Review: Liar (S1 E3/6), Monday 25th September, ITV


You watch enough crime dramas to know that by episode three or four in a series of six something is going to happen. Perhaps a new character will emerge that will put a spanner in the works, or a reveal will take place that will propel the story into new territory. So it proved with episode three of Liar. Up until now, the two episodes we’ve seen have very much been playing along the lines of he said/she said. But there’s only so long this idea can be played out until it starts to feel repetitious – something needs to happen that develops the story. And something did happen.

We saw at the end of episode two that Andrew Earlham, the accused, had received a telephone call from someone claiming that Laura Nielsen had gone to the police before with a made-up story of sexual abuse. This person turned out to be a schoolteacher who, he claimed, had been reported by Laura for sexual harassment, claims she later withdrew. Earlham was eager to take this man, Denis Walters, to the police so they could hear his statement. With Walters’ testimony, we were now firmly back in the ‘Earlham is innocent’ camp.

Except things didn’t quite work out that way. There was something fishy Walters – a little too eager to incriminate and a little on the sociopathic side – and, in a pub chat with Earlham, he matter-of-factly told him that he had indeed inappropriately touched Lisa during a staff room hugging session, except he didn’t see it as inappropriate. Suddenly we were back in a situation where we didn’t know who was telling the truth.

Elsewhere, the concept of truth was being played out across the whole cast of characters – Laura’s sister Katy and husband Liam were asking themselves what truth meant, young school girl Sema and Earlham’s son Luke (who had, it was revealed, an affair resulting a terrified Sema trying to home-terminate their baby) had to decide whether to tell her strict, African father the truth or not (this bought Laura and Earlham into contact with each other, almost in a truce), and Tom was still wrestling with the affair he had conducted with Katy. So all of these characters were trying to get out of a hole, the ideas of trust and truth explored in each of them. And then the question: what happens if you tell a lie?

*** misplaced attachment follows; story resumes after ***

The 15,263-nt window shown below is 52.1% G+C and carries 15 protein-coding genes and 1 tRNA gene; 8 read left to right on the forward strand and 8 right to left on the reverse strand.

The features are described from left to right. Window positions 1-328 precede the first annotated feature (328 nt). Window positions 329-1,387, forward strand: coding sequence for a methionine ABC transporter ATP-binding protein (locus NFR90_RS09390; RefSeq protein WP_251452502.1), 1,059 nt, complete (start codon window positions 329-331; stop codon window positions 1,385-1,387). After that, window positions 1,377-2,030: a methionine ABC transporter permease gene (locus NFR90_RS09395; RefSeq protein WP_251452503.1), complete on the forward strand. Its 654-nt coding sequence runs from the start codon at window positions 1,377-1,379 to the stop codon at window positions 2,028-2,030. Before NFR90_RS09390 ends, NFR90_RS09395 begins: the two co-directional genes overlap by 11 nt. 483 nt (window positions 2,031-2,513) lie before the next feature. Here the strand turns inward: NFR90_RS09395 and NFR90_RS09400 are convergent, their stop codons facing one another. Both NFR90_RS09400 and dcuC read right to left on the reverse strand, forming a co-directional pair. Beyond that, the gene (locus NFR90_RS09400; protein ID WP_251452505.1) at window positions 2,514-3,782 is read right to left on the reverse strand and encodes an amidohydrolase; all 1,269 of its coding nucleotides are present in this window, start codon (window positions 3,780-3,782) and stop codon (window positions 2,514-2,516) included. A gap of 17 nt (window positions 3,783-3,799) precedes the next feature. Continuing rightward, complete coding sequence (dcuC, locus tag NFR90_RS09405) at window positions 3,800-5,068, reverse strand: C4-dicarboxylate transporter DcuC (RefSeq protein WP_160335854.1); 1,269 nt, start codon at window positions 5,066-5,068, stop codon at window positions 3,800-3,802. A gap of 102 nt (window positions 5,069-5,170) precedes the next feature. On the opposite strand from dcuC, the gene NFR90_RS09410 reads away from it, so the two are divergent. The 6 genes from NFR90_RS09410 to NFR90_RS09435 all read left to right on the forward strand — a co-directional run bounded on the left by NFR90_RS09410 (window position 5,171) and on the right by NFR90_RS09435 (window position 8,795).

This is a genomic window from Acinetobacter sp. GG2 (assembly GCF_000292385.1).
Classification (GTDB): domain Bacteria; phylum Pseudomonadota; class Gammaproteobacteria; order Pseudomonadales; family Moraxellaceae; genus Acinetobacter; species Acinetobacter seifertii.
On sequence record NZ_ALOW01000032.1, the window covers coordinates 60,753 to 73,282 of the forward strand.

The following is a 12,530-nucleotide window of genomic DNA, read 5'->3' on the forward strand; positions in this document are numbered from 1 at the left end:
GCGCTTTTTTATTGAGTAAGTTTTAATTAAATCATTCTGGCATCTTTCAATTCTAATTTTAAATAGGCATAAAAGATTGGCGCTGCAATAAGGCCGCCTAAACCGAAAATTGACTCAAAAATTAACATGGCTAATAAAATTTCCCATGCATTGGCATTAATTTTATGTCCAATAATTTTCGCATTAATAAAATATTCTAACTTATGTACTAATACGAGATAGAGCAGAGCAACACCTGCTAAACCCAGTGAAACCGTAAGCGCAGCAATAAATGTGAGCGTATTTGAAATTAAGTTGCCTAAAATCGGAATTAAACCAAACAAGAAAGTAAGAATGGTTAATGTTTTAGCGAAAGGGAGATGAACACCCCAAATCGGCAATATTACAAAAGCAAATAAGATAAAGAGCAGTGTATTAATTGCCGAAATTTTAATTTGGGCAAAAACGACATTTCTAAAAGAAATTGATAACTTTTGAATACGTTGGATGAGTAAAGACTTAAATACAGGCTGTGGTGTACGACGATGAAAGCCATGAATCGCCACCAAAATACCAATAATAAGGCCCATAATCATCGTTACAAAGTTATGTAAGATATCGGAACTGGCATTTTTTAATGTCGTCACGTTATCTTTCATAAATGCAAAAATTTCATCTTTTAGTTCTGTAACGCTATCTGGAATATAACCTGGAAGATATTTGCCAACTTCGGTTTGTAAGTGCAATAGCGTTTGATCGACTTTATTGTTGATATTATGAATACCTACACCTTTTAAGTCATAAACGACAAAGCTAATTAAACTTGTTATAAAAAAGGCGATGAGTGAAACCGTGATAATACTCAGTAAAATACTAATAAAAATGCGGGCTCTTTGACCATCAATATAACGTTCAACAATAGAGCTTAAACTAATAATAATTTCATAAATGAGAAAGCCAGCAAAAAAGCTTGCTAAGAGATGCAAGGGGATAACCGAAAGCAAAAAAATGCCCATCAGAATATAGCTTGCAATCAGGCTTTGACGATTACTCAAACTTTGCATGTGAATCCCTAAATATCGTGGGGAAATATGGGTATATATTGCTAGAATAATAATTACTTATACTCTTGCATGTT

It gave the whole piece significant ethical weight and intrigue, but, of course, the two main players – Laura and Earlham – were really and ultimately where these explorations were being conducted through, and, sure enough, a huge twist in the plot came our way towards the end of the episode.

Investigating officer DI Harmon (Shelley Conn) had heard from the CPS that there wasn’t enough evidence to prosecute, so she went around to Earlham’s to tell him. He was understandably delighted and relieved, but Harmon sarcastically gave him a leaflet on consent (revealing her own personal views on the case) and his masked slipped. He slimily asked her in for a drink – a mightily inappropriate gesture that seemed to be mocking the detective – and sarcastically sneered, “Goodnight, detective” when she rebuffed his offer. Alarm bells began to ring, and then in flashbacks – the Williams brothers do love a flashback, although they’ve been reined in in this series – we saw the whole story flooding to the fore: Earlham had indeed slipped drugs into Lisa’s drink on the night in question. He was a skilled predator of women.

With Harmon warning Laura that Earlham was a dangerous man – the riddle of what happened to his wife was still yet to be solved – it was down to Laura to decide what she wanted to do. Liar suddenly switched from a he said/she said story, to one woman intent on bringing her abuser to justice. The episode finished with an empowered Earlham leaving the earring she had left at his place on her favourite stuffed toy in her bedroom as if to say: I know what you’re trying to do but I have all the power in this relationship and I will hurt you again.

To reveal the truth (although I’m expecting twists and turns in the remaining half of the series) this early is a bold move, but it was the right move. It’s just a case of now following Lisa in a full-blown noir story. Good stuff.

Paul Hirons

For our episode one review go here

For our episode two review go here

6 Comments Add yours

  1. Sara Latham says:

    Of course it’s a very tricky and complex subject to deal with, but. I think it’s been pretty well handled on the whole. The main thing that struck me in this episode was that everyone seemed to be lying at some point or other, even Katy’s husband seemed to be lying to himself…..

    For me the crucial point came when Earlham asked the detective out for a drink, it made my skin crawl. Great scene.


  2. Sara Latham says:

    Btw, is it me, or is anyone else seeing dodgy dating ads within the reviews?? rathter disconcerting!!!


  3. malcolm says:

    so,who´s Lisa?


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